You might not of heard of Bobby Benson, but he was one heck of a hockey player in one small package. Benson was also a part of some pretty good teams, including the 1924 Calgary Tigers who competed for the Stanley Cup and the 1920 Winnipeg Falcons who absolutely demolished the world and won the very first Olympic Gold Medal ever given out in Ice Hockey (and it wasn’t even at the Winter Olympics).
Benson’s story is also a good chance to talk about the way in which hockey Heritage is marketed to fans and the way we remember players from the past. Let’s get into it after the jump!
HISTORY’S ENTERTAINMENT VALUE
The Heritage Classic games played by the NHL are probably the clearest example of the attempt to monetize hockey’s history for the purpose of mass consumption. Through merchandising and marketing, the game is sold to fans as an attempt to re-connect with players from hockey’s distant past and Calgary’s game in 2011 was no exception. The basis for Calgary’s sweaters were the Calgary Tigers who played from 1920 until 1936 in several different western hockey leagues.
Personally, I was skeptical about the whole event and thought that the Flames link to this team was tenuous. I thought the whole event seemed like sports kitsch and I was far too refined to get excited about such a silly thing like an ‘outdoor hockey game,’ but, that is because I was a huge bummer and totally missed the point. The anachronism is what is so fun about these games; seeing multi-millionaire athletes shiver alongside fans was an endearing experience. The historian Marc Bloch said “Even if history were judged incapable of other uses, its entertainment value would remain in its favour.” Isn’t that the whole point of all these outdoor games?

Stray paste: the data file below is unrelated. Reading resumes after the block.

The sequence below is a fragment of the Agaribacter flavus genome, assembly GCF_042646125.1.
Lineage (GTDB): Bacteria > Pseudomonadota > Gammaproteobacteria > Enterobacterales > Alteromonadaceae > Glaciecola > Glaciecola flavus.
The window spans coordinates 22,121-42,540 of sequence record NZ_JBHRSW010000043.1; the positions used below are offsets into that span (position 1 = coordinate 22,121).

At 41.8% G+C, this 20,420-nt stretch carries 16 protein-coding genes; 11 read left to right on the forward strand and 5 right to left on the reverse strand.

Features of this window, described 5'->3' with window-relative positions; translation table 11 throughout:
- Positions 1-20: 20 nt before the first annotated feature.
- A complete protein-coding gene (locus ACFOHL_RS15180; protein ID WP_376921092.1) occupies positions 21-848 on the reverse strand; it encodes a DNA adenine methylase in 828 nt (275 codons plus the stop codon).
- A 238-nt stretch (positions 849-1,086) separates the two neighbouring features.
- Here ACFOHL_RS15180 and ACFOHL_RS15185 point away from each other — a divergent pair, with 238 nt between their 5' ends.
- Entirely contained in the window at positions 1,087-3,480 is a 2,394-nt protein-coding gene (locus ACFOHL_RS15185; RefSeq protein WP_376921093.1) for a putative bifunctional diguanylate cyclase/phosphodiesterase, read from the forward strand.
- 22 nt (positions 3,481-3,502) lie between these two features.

Plus, I will never forget locking eyes with a gentleman, the steam rising as he relieved himself into a garbage can (because the stadium was not at all adequately equipped to handle this many people). Surely then I knew this was a meaningful hockey memory.
So what do we know about those Calgary Tiger teams? What kind of player played for them? What was the game like? It’s hard to answer these questions in way that satisfies all our curiosities but we can start by removing some modern biases we might have towards these teams from the past.
When you see photos of these teams, with their high-necked sweaters, primitive equipment, and immaculate hairdos, it is all too easy to relegate these players to historic figurines, people who played but not in the way that we play.
In truth, many of these teams, the Calgary Tigers included, were carefully crafted teams with free-agent starpower, undersized fan-favourites, and big-bruising defenders. Teams like the Calgary Tigers worked tirelessly to recruit top-talent from across North America. One of those highly sought-after recruits was Bobby Benson, a Calgary Tigers defenseman from 1922-25 and member of the 1924 Tigers team who lost the Stanley Cup to Montreal. Benson was much more than a footnote on this team though, by the time he joined the Tigers, he had a national profile as a member of one of the most famed hockey teams of the early twentieth century.